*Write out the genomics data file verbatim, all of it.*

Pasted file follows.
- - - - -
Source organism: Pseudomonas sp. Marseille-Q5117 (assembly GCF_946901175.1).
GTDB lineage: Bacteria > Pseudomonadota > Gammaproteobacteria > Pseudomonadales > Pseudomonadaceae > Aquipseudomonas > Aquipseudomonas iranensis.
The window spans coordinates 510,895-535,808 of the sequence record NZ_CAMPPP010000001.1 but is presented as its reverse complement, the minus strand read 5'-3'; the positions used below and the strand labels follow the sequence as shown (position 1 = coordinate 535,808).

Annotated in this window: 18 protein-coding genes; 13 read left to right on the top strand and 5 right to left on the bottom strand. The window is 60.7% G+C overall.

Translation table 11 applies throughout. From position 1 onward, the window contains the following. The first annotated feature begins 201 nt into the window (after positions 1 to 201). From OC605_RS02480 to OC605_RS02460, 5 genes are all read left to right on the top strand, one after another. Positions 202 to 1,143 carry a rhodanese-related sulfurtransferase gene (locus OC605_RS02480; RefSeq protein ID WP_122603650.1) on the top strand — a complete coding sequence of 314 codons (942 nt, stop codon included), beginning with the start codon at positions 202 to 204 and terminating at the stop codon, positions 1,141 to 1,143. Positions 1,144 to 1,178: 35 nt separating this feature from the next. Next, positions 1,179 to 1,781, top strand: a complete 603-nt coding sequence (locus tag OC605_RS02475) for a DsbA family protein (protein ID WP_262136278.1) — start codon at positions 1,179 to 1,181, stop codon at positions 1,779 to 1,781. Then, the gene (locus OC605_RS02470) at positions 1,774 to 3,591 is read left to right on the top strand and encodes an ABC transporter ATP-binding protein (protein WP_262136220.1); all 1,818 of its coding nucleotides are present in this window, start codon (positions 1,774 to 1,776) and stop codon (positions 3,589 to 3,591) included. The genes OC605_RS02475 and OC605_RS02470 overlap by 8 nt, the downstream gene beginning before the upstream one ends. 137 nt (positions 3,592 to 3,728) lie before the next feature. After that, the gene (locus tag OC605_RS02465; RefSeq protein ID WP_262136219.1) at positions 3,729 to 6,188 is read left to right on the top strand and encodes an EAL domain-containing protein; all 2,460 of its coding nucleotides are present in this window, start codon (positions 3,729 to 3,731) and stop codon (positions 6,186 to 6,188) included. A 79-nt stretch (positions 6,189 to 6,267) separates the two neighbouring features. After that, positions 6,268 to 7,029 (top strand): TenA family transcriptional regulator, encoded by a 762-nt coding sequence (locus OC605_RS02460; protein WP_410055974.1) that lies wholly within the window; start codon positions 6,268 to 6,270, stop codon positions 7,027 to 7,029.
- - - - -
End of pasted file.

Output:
Source organism: Pseudomonas sp. Marseille-Q5117 (assembly GCF_946901175.1).
GTDB lineage: Bacteria > Pseudomonadota > Gammaproteobacteria > Pseudomonadales > Pseudomonadaceae > Aquipseudomonas > Aquipseudomonas iranensis.
The window spans coordinates 510,895-535,808 of the sequence record NZ_CAMPPP010000001.1 but is presented as its reverse complement, the minus strand read 5'-3'; the positions used below and the strand labels follow the sequence as shown (position 1 = coordinate 535,808).

Annotated in this window: 18 protein-coding genes; 13 read left to right on the top strand and 5 right to left on the bottom strand. The window is 60.7% G+C overall.

Translation table 11 applies throughout. From position 1 onward, the window contains the following. The first annotated feature begins 201 nt into the window (after positions 1 to 201). From OC605_RS02480 to OC605_RS02460, 5 genes are all read left to right on the top strand, one after another. Positions 202 to 1,143 carry a rhodanese-related sulfurtransferase gene (locus OC605_RS02480; RefSeq protein ID WP_122603650.1) on the top strand — a complete coding sequence of 314 codons (942 nt, stop codon included), beginning with the start codon at positions 202 to 204 and terminating at the stop codon, positions 1,141 to 1,143. Positions 1,144 to 1,178: 35 nt separating this feature from the next. Next, positions 1,179 to 1,781, top strand: a complete 603-nt coding sequence (locus tag OC605_RS02475) for a DsbA family protein (protein ID WP_262136278.1) — start codon at positions 1,179 to 1,181, stop codon at positions 1,779 to 1,781. Then, the gene (locus OC605_RS02470) at positions 1,774 to 3,591 is read left to right on the top strand and encodes an ABC transporter ATP-binding protein (protein WP_262136220.1); all 1,818 of its coding nucleotides are present in this window, start codon (positions 1,774 to 1,776) and stop codon (positions 3,589 to 3,591) included. The genes OC605_RS02475 and OC605_RS02470 overlap by 8 nt, the downstream gene beginning before the upstream one ends. 137 nt (positions 3,592 to 3,728) lie before the next feature. After that, the gene (locus tag OC605_RS02465; RefSeq protein ID WP_262136219.1) at positions 3,729 to 6,188 is read left to right on the top strand and encodes an EAL domain-containing protein; all 2,460 of its coding nucleotides are present in this window, start codon (positions 3,729 to 3,731) and stop codon (positions 6,186 to 6,188) included. A 79-nt stretch (positions 6,189 to 6,267) separates the two neighbouring features. After that, positions 6,268 to 7,029 (top strand): TenA family transcriptional regulator, encoded by a 762-nt coding sequence (locus OC605_RS02460; protein WP_410055974.1) that lies wholly within the window; start codon positions 6,268 to 6,270, stop codon positions 7,027 to 7,029.